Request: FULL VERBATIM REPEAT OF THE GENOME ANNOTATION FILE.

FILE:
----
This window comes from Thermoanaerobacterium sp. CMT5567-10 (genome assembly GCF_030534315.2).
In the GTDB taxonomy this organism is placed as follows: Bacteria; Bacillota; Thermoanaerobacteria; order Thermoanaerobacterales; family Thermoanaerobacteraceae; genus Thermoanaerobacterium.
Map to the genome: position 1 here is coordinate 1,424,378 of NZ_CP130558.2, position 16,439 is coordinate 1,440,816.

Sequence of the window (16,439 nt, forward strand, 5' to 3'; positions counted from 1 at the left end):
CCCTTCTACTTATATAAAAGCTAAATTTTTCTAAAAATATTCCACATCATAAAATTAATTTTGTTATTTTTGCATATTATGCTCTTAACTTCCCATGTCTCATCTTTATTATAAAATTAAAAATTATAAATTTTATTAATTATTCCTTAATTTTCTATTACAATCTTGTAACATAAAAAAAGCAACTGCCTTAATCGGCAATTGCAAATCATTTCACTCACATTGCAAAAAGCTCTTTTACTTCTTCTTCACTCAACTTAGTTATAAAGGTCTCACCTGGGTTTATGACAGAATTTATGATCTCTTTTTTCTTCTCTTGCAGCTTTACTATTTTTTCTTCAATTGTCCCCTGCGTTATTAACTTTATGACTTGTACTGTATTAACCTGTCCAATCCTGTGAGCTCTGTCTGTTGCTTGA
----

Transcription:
This window comes from Thermoanaerobacterium sp. CMT5567-10 (genome assembly GCF_030534315.2).
In the GTDB taxonomy this organism is placed as follows: Bacteria; Bacillota; Thermoanaerobacteria; order Thermoanaerobacterales; family Thermoanaerobacteraceae; genus Thermoanaerobacterium.
Map to the genome: position 1 here is coordinate 1,424,378 of NZ_CP130558.2, position 16,439 is coordinate 1,440,816.

Sequence of the window (16,439 nt, forward strand, 5' to 3'; positions counted from 1 at the left end):
CCCTTCTACTTATATAAAAGCTAAATTTTTCTAAAAATATTCCACATCATAAAATTAATTTTGTTATTTTTGCATATTATGCTCTTAACTTCCCATGTCTCATCTTTATTATAAAATTAAAAATTATAAATTTTATTAATTATTCCTTAATTTTCTATTACAATCTTGTAACATAAAAAAAGCAACTGCCTTAATCGGCAATTGCAAATCATTTCACTCACATTGCAAAAAGCTCTTTTACTTCTTCTTCACTCAACTTAGTTATAAAGGTCTCACCTGGGTTTATGACAGAATTTATGATCTCTTTTTTCTTCTCTTGCAGCTTTACTATTTTTTCTTCAATTGTCCCCTGCGTTATTAACTTTATGACTTGTACTGTATTAACCTGTCCAATCCTGTGAGCTCTGTCTGTTGCTTGA